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Pro Tools 8

A look at the new features of Pro Tools 8

We all know that competition can be a good thing, and it seems apparent with the new release of Digidesign’s Pro Tools 8 that the likes of Logic, Live and Reason have pushed the boundaries far beyond recording, editing and mixing. Aside from a new look, more tracks, better MIDI and improved window management, there are a few extra treats that have really helped change my workflow. So, let’s take a look at some of them and see how they might also help PG readers rock even harder.

PT8 now includes a handful of instruments that sound quite good. Included in the installation are: DB-33 tonewheel organ, Mini Grand acoustic grand piano, Boom drum machine and sequencer, Vacuum monophonic tube synthesizer, and Xpand! v2  synth/sample workstation—which is my personal favorite of the bunch. For acoustic drums, they give you FXpansion BFD Lite and an RTAS version of their Structure Free sample player, along with over 800MB of available samples. Along with 8GB of loops from Big Fish Audio, they provide M-Audio’s Torq LE DJ software—which is used for beat-matching and mixing of audio files (such as your iTunes library). As you can tell, you’ll need lot of space to make a full installation happen.

For we guitarists, they now include SansAmp, Eleven Free, AIR Spring Reverb, AIR Multi- Delay, AIR FuzzWah, MultiChorus and AIR Talkbox, along with several dozen other plugin effects. I was very impressed with the inclusion of these new AIR (Advanced Instrument Research group) products: they are not only easy to use, but are also really creative tools. For example, the Air FilterGate bussed into an Air Reverb with the ‘Between The Buildings’ preset sounds great on synth patches, vocals and of course, my favorite Les Paul.

As a long-time Pro Tools user, the newest features that I feel take PT8 to the next level are the Score and MIDI Editor Windows. It’s nice to be able to compose a part on a MIDI instrument, then right click on a selection and choose Open in Score Editor. Viola, the Score Editor window will automatically open (you can of course use menu and key commands as well). From there, you can edit the notes, the key, meter, duration, etc. There is of course the ability to select any notes, transpose them, pencil them in and even change each note’s velocity for playback. You can choose to view and follow with either a full score window or a smaller, docked editor that sits below the Edit Window.

Score Setup Window
It’s nice to see that everything is made quite intuitive in this new release. By simply double clicking on the song title, a Score Setup box will open. Here you can choose how your music is titled, displayed, spaced and laid out. For example, by clicking and dragging the Staff Size, you can increase or decrease the size of the music on the page in real time. Or, if you double click the staff, a Notation Display Track Settings box will open. It offers the choice of treble, alto, tenor, bass or grand staff, as well as Display Transposition, etc.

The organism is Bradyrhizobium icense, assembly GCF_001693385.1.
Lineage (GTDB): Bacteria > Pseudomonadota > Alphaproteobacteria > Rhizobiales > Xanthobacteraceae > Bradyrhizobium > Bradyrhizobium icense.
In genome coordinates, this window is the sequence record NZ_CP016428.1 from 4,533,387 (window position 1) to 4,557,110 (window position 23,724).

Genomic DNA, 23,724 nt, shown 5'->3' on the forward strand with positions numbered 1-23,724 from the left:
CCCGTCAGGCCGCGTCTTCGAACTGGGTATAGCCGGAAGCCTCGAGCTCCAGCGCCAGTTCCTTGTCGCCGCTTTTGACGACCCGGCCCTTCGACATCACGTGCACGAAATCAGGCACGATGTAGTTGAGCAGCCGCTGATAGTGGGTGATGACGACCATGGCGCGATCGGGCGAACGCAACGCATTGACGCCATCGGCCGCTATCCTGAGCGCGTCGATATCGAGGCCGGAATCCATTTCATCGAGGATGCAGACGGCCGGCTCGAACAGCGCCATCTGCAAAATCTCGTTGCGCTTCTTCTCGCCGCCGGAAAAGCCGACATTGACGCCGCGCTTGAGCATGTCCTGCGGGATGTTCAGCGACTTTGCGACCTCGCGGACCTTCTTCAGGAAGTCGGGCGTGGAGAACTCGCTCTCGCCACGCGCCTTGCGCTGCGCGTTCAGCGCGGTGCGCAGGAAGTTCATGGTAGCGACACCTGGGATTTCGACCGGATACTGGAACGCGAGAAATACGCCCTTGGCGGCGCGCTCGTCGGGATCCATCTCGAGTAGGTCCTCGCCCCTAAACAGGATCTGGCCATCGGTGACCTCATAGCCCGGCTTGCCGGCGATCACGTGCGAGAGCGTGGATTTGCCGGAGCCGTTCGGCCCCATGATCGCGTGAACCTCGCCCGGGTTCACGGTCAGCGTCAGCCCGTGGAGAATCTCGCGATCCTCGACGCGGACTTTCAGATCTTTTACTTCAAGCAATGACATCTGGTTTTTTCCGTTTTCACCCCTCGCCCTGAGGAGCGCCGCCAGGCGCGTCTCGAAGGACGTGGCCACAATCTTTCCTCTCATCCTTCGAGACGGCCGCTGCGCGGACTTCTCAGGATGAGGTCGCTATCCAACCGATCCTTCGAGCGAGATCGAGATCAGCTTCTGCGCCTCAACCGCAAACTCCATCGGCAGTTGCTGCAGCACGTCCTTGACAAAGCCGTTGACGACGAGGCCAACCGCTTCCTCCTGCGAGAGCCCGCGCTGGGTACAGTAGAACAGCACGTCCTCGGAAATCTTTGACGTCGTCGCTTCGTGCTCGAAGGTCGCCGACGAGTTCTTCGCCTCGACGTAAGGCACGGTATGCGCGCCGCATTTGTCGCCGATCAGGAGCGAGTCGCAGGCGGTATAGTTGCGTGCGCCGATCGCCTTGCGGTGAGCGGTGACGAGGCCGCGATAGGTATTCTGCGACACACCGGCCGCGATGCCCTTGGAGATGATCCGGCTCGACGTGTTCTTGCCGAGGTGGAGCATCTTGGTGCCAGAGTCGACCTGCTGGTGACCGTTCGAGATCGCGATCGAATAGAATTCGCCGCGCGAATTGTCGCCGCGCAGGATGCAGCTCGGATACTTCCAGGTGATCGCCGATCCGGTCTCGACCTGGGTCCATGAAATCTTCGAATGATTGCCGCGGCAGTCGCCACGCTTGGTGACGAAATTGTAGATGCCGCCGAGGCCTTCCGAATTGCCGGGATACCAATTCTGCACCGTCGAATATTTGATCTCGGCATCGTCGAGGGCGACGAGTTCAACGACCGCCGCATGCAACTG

Another nice touch is the ability to add chord symbols and diagrams. With a few simple mouse clicks, you can add chord names to the Ruler, just like a Marker.

Also, when you go to the Score Window, it will appear as a traditional guitar chord diagram. If you want to edit it, just double click on it: the Chord Change window will open (if selected in the Score Setup window).

It’s obvious that they’ve done their best to keep the whole scoring process simple. For those who need furthering Score editing, use the Send to Sibelius command (File>Send to Sibelius) to export the music directly to Sibelius (as a .sib file).

Chord Change Window

Similar to the Score Window, the new Midi Editor window opens separately for easy editing. You can choose to view your data in traditional MIDI form, or select the Notation Display Enable button to view as Score. There’s a split pane available so you can also see your controller, velocity and audio automation data. I’m glad they also included a large-size keyboard display on the left—not only can you click on it to hear each note, but my eyes aren’t getting younger.

Overall, the new features in Pro Tools 8 are winners, both technically and creatively. It’s far easier to compose with it versus previous versions. The ability to double click and blow up your MIDI window, then instantly read Score with the click of a mouse is incredibly useful. I found myself pscyhed to open the program up and start making music. With the inclusion of all the instruments and effects on top of it all, I’m definitely going to upgrade my HD rig to PT8 as well, ASAP. While I do use just about all the DAW/music creation programs out there, Pro Tools is still the best way to exchange sessions with other artists in the real world. I highly recommend watching some of the tutorial videos online ( and learning some new tricks for yourself.

Rich Tozzoli
Rich Tozzoli is a producer, engineer and mixer who has worked with artists ranging from Al DiMeola to David Bowie. A lifelong guitarist, he’s also the author of Pro Tools Surround Sound Mixing and composes for such networks as Discovery Channel, Nickelodeon and National Geographic.